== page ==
On Fri, 26 Oct 2007, Micah Cowan wrote:

The obvious solution to that is to use c-ares, which does exactly that: handle DNS queries asynchronously. Actually, I didn't know this until just now, but c-ares was split off from ares to meet the needs of the curl developers. :)

We needed an asynch name resolver for libcurl so c-ares started out that way, but perhaps mostly because the original author didn't care much for our improvements and bug fixes. ADNS is a known alternative, but we couldn't use that due to license restrictions. You (wget) don't have that same problem with it. I'm not able to compare them though, as I never used ADNS...

Of course, if we're doing asynchronous net I/O stuff, rather than reinvent the wheel and try to maintain portability for new stuff, we're better off using a prepackaged deal, if one exists. Luckily, one does; a friend of mine (William Ahern) wrote a package called libevnet that handles all of that;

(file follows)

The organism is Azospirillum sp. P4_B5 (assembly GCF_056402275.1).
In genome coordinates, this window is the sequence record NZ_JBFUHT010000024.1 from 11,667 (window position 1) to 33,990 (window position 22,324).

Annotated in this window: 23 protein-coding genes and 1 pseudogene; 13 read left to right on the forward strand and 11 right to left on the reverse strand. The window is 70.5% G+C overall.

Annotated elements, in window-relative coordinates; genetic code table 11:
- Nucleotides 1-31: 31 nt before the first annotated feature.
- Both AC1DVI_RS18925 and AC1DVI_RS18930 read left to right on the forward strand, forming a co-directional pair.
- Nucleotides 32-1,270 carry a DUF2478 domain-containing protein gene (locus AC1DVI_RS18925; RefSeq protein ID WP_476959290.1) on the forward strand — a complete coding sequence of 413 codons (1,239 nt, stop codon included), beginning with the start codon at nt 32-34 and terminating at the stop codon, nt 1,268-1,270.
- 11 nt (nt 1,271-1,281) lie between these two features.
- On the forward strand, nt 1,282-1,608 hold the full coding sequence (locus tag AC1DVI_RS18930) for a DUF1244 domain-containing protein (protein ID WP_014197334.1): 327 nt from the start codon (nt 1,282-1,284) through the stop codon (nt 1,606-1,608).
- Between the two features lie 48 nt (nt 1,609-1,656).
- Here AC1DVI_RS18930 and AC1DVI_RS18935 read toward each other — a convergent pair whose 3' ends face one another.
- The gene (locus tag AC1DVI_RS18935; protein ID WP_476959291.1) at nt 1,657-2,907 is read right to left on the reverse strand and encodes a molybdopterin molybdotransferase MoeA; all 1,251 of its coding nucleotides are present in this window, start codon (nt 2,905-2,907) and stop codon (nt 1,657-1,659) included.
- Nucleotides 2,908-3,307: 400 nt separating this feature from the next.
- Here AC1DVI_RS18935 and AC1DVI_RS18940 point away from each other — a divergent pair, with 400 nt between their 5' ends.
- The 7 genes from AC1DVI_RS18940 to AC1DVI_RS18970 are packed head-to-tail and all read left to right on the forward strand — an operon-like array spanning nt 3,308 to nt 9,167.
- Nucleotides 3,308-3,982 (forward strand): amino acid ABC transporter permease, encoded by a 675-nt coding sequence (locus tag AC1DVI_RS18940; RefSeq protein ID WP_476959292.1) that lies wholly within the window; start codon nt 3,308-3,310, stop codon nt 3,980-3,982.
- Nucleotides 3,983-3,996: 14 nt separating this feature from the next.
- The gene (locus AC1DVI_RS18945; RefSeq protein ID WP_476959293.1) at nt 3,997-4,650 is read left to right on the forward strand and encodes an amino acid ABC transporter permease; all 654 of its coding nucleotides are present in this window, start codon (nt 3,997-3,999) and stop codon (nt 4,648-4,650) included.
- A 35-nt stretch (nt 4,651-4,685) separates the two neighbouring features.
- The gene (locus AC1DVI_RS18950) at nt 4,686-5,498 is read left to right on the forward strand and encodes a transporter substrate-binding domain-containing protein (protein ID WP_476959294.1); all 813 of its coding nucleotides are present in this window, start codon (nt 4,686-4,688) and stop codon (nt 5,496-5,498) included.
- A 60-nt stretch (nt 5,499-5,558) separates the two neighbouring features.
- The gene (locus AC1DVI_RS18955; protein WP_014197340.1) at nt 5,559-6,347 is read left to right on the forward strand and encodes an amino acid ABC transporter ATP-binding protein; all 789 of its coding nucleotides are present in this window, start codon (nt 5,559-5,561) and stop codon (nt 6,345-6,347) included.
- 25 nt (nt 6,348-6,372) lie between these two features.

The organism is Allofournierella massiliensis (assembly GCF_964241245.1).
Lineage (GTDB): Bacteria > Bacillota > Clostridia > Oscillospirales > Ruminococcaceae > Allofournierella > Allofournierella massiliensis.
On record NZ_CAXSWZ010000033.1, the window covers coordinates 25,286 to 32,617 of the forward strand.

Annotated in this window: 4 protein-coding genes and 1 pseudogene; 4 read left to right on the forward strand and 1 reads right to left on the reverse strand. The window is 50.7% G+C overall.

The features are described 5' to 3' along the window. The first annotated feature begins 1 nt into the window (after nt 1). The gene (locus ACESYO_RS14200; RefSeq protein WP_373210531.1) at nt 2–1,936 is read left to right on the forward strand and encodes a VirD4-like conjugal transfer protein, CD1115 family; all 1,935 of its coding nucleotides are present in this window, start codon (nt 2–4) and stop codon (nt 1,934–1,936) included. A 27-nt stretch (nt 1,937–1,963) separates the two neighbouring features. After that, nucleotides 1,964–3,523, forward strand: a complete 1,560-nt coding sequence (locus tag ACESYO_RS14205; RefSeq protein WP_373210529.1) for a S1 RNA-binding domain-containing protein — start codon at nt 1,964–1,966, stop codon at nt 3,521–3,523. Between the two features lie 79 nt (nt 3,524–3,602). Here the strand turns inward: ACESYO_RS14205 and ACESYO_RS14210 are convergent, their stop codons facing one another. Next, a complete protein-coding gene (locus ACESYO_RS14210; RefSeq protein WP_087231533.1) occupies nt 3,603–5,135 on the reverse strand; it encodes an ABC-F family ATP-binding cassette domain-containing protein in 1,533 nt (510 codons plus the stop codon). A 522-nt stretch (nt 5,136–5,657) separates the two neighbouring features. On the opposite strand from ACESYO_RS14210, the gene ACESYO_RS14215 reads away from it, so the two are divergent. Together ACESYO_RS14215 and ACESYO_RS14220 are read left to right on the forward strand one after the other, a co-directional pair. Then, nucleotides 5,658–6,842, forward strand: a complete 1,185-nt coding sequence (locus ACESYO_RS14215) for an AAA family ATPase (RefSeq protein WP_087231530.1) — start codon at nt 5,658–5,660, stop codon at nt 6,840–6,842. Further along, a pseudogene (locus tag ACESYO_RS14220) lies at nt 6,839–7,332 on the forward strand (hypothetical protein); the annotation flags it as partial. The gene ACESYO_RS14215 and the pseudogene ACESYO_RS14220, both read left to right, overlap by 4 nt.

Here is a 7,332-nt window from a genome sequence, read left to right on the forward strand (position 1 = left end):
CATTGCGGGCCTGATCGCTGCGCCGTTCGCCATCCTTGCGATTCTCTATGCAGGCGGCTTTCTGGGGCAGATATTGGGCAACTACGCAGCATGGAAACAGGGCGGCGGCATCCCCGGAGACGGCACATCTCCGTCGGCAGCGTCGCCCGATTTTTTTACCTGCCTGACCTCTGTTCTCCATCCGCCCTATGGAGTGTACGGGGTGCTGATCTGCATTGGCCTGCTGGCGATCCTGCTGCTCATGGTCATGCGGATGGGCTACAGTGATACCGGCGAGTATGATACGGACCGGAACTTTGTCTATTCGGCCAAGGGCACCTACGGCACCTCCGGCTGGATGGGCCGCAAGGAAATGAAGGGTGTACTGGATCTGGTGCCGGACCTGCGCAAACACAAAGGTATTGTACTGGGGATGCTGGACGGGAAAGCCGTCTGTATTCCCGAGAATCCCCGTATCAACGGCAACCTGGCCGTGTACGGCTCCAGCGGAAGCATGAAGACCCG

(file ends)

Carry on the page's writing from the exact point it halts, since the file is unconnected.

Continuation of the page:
When I made libcurl grok a vast number of simultaneous connections, I went straight with libevent for my test and example code. It's solid and fairly easy to use... Perhaps libevnet makes it even easier, I don't know.

Plus, there is the following thought. While I've talked about not reinventing the wheel, using existing packages to save us the trouble of having to maintain portable async code, higher-level buffered-IO and network comm code, etc, I've been neglecting one more package choice. There is, after all, already a Free Software package that goes beyond handling asynchronous network operations, to specifically handle asynchronous _web_ operations; I'm speaking, of course, of libcurl.

I guess I'm not the man to ask nor comment this a lot, but look what I found:


I've always thought and I still believe that wget's power and most appreciated abilities are in the features it adds on top of the transfer, like HTML parsing, ftp list parsing and the other things you mentioned.

Of course, going one single unified transfer library is perhaps not the best thing from a software eco-system perspective, as competition tends to drive innovation and development, but the more users of a free software/open source project we get the better it will become.

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